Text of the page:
Fringe 2009, BATS Theatre
February 3-9 | Reviewed by Helen Sims

UPON ENTERING BATS to see Buddha Boy one takes in first a shirtless, slim Asian man meditating under what appears to be a tall tent (actually a stylised tree), who unsurprisingly turns out to be the title character. Then you notice the bed to the side of the tree, surrounded by rubbish and alcohol. The play begins with the disheveled Sophie sitting up in this bed. It seems she has been there for some time, passing in and out of lucidity. You realise fairly early on that she is seriously depressed, following an unspecified disappointment. Sophie reads about the ‘Buddha Boy’ in a newspaper article – a 17-year-old who has been meditating under a tree for 10 months, without eating, drinking or sleeping. She travels to meet him in her alcohol-induced dreams (or possibly on some other plane of reality?) Janu, the ‘Buddha Boy’ is far from spiritually enlightened – he is also trying to escape from the world and more particularly, his childhood friend Maya. The rest of the play charts their healing influence on each other.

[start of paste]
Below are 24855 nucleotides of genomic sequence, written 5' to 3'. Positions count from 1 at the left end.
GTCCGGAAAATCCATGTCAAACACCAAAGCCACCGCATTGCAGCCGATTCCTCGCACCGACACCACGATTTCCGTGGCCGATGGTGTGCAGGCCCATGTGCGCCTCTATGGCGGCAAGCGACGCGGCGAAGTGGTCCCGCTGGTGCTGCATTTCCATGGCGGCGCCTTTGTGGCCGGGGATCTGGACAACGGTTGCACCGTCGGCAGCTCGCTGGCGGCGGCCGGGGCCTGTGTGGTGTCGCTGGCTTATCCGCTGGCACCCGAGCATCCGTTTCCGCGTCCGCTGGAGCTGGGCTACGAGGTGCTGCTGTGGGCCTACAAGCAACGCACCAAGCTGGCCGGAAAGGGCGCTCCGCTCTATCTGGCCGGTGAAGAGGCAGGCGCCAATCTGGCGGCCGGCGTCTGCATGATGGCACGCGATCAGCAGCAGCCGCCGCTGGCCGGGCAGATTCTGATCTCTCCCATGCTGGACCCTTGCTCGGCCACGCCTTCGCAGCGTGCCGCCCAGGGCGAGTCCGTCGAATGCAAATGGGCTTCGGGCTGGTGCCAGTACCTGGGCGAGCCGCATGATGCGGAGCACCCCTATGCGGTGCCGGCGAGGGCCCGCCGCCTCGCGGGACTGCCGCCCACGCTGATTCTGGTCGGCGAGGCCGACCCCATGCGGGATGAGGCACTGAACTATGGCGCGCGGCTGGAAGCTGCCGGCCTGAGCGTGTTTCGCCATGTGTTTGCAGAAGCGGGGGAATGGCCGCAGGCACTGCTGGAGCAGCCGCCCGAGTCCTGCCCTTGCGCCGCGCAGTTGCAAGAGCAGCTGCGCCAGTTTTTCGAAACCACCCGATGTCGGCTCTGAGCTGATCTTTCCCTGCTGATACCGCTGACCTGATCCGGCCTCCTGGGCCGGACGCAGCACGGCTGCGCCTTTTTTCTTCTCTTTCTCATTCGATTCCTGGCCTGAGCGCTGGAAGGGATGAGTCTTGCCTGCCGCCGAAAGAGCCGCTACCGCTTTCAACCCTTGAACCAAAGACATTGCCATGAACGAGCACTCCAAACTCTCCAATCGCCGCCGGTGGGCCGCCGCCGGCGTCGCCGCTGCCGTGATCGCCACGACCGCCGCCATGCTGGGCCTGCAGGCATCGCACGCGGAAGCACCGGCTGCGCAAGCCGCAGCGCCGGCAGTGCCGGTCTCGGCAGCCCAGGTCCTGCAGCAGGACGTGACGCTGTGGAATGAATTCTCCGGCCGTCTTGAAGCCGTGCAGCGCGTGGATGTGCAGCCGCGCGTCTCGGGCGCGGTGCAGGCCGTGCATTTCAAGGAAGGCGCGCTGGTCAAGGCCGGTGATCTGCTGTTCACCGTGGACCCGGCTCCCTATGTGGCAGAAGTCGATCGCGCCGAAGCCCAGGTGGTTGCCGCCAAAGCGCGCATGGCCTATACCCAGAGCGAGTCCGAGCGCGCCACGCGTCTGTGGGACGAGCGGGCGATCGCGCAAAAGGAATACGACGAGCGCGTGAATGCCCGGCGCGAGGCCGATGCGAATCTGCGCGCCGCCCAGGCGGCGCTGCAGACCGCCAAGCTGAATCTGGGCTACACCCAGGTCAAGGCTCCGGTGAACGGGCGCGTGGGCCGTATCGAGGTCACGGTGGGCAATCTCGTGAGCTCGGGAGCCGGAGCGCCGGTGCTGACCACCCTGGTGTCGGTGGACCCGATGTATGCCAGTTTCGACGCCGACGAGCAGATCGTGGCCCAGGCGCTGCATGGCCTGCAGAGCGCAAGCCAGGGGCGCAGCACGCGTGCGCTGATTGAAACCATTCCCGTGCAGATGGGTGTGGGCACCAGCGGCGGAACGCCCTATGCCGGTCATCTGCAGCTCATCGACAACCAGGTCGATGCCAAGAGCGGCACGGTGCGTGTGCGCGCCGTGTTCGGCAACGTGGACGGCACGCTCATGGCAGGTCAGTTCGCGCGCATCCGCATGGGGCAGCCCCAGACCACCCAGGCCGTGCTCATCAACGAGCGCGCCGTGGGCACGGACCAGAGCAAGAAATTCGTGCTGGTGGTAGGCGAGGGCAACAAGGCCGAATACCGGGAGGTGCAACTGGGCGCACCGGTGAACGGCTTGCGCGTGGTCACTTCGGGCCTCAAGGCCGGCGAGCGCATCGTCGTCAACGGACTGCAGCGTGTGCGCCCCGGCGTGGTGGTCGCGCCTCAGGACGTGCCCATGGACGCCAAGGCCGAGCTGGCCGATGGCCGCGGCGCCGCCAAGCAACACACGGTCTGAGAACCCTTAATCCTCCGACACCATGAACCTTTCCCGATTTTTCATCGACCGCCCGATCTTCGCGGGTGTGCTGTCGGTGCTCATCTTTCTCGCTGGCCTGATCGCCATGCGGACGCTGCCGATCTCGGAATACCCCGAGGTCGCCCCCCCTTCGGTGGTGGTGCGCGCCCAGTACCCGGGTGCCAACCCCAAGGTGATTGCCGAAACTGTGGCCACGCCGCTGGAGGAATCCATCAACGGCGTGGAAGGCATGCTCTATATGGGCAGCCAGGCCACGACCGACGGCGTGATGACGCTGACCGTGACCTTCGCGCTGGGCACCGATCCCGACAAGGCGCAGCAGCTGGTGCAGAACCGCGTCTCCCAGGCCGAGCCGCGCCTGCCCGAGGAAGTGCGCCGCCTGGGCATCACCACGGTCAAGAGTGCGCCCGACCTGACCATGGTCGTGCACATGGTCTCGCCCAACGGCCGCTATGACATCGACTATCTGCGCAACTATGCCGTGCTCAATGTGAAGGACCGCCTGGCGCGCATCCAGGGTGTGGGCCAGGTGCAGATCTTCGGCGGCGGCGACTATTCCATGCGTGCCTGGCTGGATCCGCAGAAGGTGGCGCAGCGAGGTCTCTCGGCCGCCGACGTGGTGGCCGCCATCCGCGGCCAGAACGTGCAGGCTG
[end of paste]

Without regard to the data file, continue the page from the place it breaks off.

Although the interactions between Sophie and Janu are at first humorous and touching, they become somewhat repetitive due to a lack of dynamism in the staging. Given the magic realism in the script, which on the whole is very well written and observant, I would expect a more imaginative production. For a play that charts emotional healing there was also lack of observable character development. I don’t really lay the blame for this at the feet of the actors – Sophia Elisabeth as Sophie, Vincent Wong as Janu and Sandi Malesic as Maya – but again at the fairly static staging which doesn’t seem to have taken up the imaginative opportunities this play offers, or plumbed its depths.

However, bearing in mind the timeframes and budgets available to Fringe plays in general this is a fair and very earnest effort.